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New budget a great bipartisan effort

The 2004-2005 California budget is a step in the right direction. While not perfect, the budget deal was a bipartisan effort and was reached by partnering with those in education and local government. People with a diverse set of views and interests came to the table to participate in this budget process. Undoubtedly, we still need to fix the systemic overspending of the state, and there is a great amount of work to do in the future, but the budget for the upcoming year is the beginning of fiscal recovery for California.

One of the greatest achievements in the budget negotiations is that local governments will no longer have to be afraid of the state taking their money, thereby endangering their police and fire services. In exchange for short- term assistance to the state, the new budget allows the state, in a fiscal emergency, to borrow local government funds only two times during the next decade and forces the state to pay back each county government with interest. Unfortunately, the majority party held the budget deal hostage because they wanted to continue raiding local government funding.

Keeping jobs in California is a top priority, and there are two important components of the state budget that help us keep jobs in the north state. First, there are “no new taxes.” The fact is, business owners in California are already overtaxed and the budget deal recognizes this reality. By stopping these new tax proposals, businesses will be able to provide more jobs that will help stimulate California’s economy. Additionally, our citizens will not face higher taxes or fees to live in Northern California. This will make our area more competitive in getting employment opportunities to locate here.



Second, the “Sue Your Boss Law” has been dramatically reformed. This ill-conceived law was signed at the end of Governor Davis’ administration and allowed for numerous frivolous lawsuits against employers. The revisions put in place by the budget keep workers protected while curtailing frivolous lawsuits.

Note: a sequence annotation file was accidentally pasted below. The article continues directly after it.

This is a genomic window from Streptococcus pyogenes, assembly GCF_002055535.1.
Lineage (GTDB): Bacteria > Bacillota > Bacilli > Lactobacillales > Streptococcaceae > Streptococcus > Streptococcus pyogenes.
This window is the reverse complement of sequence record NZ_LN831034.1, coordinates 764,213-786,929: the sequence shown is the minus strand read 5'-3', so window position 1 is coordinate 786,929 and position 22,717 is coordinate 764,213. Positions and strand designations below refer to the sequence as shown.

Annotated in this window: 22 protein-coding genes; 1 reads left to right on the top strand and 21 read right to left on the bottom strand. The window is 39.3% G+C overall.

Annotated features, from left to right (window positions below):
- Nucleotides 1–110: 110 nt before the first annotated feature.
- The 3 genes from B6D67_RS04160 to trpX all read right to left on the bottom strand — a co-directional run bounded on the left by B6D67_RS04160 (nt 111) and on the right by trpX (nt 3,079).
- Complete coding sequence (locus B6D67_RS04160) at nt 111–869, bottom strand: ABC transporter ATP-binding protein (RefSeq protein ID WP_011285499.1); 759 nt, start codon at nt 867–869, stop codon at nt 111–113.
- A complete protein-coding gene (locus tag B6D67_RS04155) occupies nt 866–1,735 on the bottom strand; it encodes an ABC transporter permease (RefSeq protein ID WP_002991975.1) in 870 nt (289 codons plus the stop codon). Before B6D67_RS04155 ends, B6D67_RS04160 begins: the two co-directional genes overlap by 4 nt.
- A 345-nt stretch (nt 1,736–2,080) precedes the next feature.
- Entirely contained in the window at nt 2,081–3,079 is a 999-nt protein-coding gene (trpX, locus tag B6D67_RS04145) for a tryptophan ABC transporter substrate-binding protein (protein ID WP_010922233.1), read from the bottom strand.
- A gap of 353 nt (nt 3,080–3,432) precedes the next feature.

Several possible fee increases were pursued during the budget negotiations. Despite these attempts, the budget does not include the new fee increases on timber production, Coastal Commission activities and CDF charges that were proposed. At the same time, the budget provides $18.5 million to rural sheriffs and funds $1.2 billion in long overdue transportation spending.




Education continues to be strongly supported in this budget. Funding increased by more than $280 per pupil in grades K-12, plus higher education was supported with the budget also providing more than $600 million of new money for community colleges. Students who were initially turned away from state colleges by Davis’ budget last year are now being granted entry because of this additional funding.

Unfortunately, though we fought for the budget negotiations to correct more of the structural spending problems, there was an absolute unwillingness on the part of the majority party to deal with these issues in this budget.

As a bright spot, working with the governor was a refreshing change from the irresponsible leadership in the past. Given the realities of the Legislature’s current make up, all in all the Legislature crafted a budget that is a strong beginning to improving California’s finances.

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Rick Keene (R-Chico) is a California state assemblyman representing the 3rd District, which includes western Nevada County.


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